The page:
post-title Nick Goss | Margaritas at the Mall | Contemporary Fine Arts (CFA Berlin) | 04.09.-02.10.2021

Nick Goss | Margaritas at the Mall | Contemporary Fine Arts (CFA Berlin) | 04.09.-02.10.2021

Nick Goss | Margaritas at the Mall | Contemporary Fine Arts (CFA Berlin) | 04.09.-02.10.2021

Nick Goss | Margaritas at the Mall | Contemporary Fine Arts (CFA Berlin) | 04.09.-02.10.2021

until 02.10. | #3155ARTatBerlin | Contemporary Fine Arts currently presents the solo exhibition “Margaritas at the Mall” by the artist Nick Goss.

It is by pure coincidence that Nick Goss and I share so many memories from the shopping centre*, and that I should be invited to write about his new paintings sourced from those familiar spaces: a drunken brawl in The Palace Bowl; crowds loitering on just those escalators; a Bakerloo Line train rolling onto the platform at Elephant & Castle, its near-emptiness facilitating a surprise instance of homely camaraderie. It is not so important to the paintings to know which train, which mall, exactly. Still, the fate of this roundabout, these streets, is particularly well-poised to speak of our time and its people: of the city as a placeholder for loss and memories; of pictures both as death-masks and carrying structures. In this traffic junction we see (and hear) the end of brazen modernist idealism and the neoliberal tidal wave that has continuously flooded the UK over the last decades, leaving the streets undead, and in the place of that famous ‘stiff upper lip’ installed a new British affect par excellence: a light despondency, a solemn stillness under the bustle…

In his paintings Goss seems to aim at the modus of memory; how at any given time it necessarily contains more than one place, more than one logic. Old photographs of Dutch landscapes or details from the wild embroideries of Mary Queen of Scots make their way into compositions – visible through the windows in End of the Line – to create a very real sense that perception is augmented by imagination, a reminder that the world always belongs to the one who sees it. These elements become a kind of harness on reality as it appears in Goss’s works, both a tear in the logic of the painting and a mechanism by which to control it. Another such mechanism is his use of prints. In Argument, the carpet – strewn with unhappy drunkards, bottles, a face as if in a reflection, or on the cover of a magazine – is a print of the carpet that actually lined the floor of The Palace Bowl… The work becomes about its own building blocks, and how an impression instantly collides with fantasy and memory to create an internal language of figures, patterns and colours…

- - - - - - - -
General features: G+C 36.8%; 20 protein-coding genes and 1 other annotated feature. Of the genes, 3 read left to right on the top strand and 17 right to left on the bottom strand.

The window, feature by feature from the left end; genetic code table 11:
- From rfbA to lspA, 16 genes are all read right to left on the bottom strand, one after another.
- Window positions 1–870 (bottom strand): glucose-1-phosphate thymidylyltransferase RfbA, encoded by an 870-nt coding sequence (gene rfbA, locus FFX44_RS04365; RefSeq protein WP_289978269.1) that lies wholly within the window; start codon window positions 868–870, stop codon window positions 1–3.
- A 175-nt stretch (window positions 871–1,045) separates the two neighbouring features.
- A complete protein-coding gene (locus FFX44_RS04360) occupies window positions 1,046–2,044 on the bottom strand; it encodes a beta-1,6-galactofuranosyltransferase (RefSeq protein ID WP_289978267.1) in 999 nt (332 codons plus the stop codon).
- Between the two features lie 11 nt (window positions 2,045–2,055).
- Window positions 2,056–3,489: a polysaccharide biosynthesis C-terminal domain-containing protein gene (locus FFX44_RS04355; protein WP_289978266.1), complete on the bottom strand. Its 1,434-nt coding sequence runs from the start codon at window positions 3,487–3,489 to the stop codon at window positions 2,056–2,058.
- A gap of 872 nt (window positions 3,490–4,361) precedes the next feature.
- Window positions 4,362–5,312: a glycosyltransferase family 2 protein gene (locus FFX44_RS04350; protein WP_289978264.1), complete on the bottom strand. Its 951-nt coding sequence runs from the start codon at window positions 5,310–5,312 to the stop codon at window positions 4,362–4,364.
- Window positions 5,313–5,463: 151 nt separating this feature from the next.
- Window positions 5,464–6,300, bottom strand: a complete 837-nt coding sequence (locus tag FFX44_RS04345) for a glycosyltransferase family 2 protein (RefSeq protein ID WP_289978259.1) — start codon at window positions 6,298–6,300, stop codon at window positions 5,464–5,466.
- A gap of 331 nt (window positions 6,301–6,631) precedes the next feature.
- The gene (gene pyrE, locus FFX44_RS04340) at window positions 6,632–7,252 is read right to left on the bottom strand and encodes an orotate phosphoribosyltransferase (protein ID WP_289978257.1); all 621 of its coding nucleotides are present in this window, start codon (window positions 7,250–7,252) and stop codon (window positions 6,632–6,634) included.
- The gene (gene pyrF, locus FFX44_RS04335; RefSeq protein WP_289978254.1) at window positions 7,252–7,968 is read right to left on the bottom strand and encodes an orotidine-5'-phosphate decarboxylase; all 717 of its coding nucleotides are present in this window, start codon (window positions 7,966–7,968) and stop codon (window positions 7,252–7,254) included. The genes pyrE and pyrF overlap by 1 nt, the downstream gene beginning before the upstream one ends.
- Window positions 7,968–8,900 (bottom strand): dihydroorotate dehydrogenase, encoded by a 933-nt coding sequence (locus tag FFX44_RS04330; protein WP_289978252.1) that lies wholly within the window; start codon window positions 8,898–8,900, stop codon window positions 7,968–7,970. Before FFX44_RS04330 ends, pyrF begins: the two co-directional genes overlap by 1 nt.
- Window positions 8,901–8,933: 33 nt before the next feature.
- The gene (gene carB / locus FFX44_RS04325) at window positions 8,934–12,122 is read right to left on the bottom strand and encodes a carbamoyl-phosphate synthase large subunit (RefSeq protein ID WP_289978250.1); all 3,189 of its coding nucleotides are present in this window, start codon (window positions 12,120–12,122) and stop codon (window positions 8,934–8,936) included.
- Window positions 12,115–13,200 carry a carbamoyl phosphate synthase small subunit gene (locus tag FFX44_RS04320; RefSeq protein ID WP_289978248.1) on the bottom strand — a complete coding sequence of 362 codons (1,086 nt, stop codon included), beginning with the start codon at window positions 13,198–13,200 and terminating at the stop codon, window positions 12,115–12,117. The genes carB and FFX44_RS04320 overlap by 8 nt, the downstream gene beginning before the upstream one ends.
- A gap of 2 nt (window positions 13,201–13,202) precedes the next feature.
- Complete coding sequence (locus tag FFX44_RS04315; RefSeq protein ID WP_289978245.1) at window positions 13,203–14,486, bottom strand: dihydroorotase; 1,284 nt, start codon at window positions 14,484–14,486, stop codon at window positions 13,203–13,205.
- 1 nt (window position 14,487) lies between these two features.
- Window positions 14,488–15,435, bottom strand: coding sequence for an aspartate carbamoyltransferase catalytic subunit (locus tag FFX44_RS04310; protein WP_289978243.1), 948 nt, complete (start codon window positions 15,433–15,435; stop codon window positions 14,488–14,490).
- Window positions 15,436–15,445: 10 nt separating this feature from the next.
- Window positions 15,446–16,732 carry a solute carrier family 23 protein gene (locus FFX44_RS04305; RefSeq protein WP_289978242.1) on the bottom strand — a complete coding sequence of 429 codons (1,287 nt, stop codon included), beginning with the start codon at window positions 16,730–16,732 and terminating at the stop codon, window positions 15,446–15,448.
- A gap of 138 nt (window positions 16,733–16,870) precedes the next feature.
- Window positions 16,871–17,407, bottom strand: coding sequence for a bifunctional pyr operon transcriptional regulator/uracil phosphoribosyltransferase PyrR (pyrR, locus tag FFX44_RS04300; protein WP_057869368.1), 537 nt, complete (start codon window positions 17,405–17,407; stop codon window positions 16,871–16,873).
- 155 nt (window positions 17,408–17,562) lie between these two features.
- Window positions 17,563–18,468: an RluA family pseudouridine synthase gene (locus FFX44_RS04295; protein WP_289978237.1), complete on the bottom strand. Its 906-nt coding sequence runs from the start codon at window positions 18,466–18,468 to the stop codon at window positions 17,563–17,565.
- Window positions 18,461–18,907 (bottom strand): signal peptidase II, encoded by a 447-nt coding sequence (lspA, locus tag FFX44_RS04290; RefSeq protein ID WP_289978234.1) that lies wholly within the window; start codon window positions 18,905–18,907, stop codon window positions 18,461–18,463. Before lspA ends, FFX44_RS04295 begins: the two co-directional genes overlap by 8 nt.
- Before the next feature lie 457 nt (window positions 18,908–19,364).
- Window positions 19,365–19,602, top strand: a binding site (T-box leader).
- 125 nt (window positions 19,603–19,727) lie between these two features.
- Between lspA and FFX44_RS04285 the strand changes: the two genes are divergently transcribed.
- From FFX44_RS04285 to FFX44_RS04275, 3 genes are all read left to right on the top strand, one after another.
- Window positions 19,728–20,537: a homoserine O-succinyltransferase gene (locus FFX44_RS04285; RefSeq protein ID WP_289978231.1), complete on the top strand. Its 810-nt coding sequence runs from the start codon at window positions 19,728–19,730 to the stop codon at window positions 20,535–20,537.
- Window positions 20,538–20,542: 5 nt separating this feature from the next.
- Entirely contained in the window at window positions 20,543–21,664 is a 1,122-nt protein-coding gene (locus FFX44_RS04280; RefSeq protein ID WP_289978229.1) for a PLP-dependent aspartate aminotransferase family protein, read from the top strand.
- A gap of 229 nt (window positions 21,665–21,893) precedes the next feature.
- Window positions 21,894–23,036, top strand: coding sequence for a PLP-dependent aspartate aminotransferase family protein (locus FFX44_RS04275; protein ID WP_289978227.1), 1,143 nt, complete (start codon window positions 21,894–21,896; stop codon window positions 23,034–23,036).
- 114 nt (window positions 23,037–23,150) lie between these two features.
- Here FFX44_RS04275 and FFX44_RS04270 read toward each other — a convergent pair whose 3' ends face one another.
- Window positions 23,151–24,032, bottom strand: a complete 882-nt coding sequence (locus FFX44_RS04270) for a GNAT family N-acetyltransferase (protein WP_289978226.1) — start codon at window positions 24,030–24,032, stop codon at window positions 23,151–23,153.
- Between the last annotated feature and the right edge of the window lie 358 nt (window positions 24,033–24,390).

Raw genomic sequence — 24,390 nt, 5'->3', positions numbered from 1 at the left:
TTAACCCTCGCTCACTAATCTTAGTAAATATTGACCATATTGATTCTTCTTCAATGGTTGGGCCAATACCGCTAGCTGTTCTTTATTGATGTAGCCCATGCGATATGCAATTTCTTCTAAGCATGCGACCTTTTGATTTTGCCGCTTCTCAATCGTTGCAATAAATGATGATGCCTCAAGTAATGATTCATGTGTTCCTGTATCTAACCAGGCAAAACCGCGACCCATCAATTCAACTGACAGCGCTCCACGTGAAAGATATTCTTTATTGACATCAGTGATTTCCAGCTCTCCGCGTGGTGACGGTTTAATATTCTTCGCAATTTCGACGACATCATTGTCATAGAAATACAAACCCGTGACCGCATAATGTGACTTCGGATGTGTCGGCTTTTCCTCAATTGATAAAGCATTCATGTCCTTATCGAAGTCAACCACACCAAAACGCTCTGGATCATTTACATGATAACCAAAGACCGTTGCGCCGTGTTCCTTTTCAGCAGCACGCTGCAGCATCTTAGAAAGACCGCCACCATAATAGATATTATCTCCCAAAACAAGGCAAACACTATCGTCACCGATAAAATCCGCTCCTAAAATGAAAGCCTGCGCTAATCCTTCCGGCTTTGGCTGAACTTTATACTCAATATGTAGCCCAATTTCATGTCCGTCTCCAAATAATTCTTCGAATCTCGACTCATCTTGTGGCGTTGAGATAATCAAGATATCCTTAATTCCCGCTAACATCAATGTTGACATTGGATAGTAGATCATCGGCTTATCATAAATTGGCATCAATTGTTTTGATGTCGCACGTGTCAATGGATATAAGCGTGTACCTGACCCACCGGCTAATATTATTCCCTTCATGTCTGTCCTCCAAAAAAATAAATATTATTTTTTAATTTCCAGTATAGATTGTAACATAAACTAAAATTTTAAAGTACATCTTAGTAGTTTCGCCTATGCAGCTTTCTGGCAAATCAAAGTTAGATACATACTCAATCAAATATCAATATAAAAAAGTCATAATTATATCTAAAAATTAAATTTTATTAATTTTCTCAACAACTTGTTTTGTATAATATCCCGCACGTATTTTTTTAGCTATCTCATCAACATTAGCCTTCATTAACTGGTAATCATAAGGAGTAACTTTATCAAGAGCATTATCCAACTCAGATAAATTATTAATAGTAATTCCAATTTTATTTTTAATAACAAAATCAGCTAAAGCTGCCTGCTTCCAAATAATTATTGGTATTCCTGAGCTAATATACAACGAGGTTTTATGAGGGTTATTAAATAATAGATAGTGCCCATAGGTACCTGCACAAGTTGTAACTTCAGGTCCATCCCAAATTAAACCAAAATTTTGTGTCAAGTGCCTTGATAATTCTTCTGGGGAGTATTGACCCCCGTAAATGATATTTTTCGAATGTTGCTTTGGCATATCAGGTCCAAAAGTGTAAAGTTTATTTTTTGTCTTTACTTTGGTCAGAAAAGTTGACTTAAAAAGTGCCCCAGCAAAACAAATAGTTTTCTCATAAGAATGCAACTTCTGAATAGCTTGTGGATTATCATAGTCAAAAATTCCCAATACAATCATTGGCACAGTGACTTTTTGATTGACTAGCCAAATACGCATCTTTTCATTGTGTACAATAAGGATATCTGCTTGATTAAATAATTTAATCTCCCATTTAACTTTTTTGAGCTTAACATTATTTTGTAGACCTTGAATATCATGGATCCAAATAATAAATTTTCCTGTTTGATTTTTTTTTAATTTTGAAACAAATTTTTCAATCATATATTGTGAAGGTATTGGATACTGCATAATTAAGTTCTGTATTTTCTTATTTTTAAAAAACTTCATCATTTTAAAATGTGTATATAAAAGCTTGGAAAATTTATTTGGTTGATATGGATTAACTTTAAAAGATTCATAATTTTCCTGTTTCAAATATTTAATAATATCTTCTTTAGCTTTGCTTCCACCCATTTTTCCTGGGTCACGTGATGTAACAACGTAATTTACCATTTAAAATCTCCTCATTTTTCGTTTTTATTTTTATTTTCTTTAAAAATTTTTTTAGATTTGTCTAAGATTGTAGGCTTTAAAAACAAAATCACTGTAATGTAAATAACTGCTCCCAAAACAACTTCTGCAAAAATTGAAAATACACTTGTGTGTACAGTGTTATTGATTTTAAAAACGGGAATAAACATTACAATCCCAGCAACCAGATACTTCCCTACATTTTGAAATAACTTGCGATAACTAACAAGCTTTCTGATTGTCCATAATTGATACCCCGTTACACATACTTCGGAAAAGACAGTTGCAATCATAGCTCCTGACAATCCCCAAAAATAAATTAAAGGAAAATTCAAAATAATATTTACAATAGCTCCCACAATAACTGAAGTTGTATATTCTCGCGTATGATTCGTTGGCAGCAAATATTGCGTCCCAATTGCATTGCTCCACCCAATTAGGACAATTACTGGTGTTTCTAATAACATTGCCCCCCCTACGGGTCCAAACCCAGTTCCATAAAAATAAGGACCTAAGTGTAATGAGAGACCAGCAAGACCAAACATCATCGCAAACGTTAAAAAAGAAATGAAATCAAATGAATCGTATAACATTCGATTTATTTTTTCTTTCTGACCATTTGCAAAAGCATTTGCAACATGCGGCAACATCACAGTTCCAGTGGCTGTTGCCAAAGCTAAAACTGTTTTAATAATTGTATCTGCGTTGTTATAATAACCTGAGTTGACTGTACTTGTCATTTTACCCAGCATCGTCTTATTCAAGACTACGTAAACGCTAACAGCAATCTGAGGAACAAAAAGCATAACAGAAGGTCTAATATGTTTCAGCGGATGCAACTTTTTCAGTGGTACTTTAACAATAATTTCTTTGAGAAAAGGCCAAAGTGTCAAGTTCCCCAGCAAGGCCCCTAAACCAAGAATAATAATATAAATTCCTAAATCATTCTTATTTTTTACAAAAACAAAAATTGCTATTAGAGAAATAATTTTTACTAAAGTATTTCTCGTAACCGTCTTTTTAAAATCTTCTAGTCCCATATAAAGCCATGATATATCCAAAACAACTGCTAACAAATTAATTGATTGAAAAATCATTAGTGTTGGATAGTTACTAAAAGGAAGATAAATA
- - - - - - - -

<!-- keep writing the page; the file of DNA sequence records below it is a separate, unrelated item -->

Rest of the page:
It is from the push and pull between this kind of editing and a heightened sensitivity to the emotional and sensory subtexts of space and time that Goss’s paintings acquire their richness. A strong sense of interiority meets the muffled shouting of the crumbling metropolis…

Goss constructs an only ever creeping but nonetheless robust sense of familiarity through the repetition of clothing, patterns and prints…

ART at Berlin - Contemporary Fine Arts - Nick Goss
Nick Goss, Courtesy by CFA 

…what we glimpse in Goss’s samples from Elephant & Castle shopping centre was never there. Not really. Sure, the allure of this location as motif comes from its descent into limbo – as everything once called into question, it stirs with life. But objects in limbo are transparent things, as Vladimir Nabokov wrote, ‘through which the past shines,’ and the past, in large part, a story we tell ourselves…

When the band Dry Cleaning trigger my memory it is because they cuddle their listener in associations, much like Goss, in the fragments of life that we share, torn loose from the contexts that set us apart. There’s humour in the detachment, as there is, in Goss’s paintings, always something more to what we see, however flat or rotten or wasted it may seem. It was fun at the bowling alley until it wasn’t anymore… Right?

Excerpts from the catalogue text by Kristian Vistrup Madsen*

Elephant and Castle Shopping Centre – the first indoor shopping center in Europe opened in 1965 and was demolished in 2021.

Exhibition dates: Saturday, 4th September – Saturday, 2nd October 2021

to the gallery

 

 

Exhibition Nick Goss – CFA Berlin | Zeitgenössische Kunst – Contemporary Art | Exhibitions Berlin Galleries | ART at Berlin

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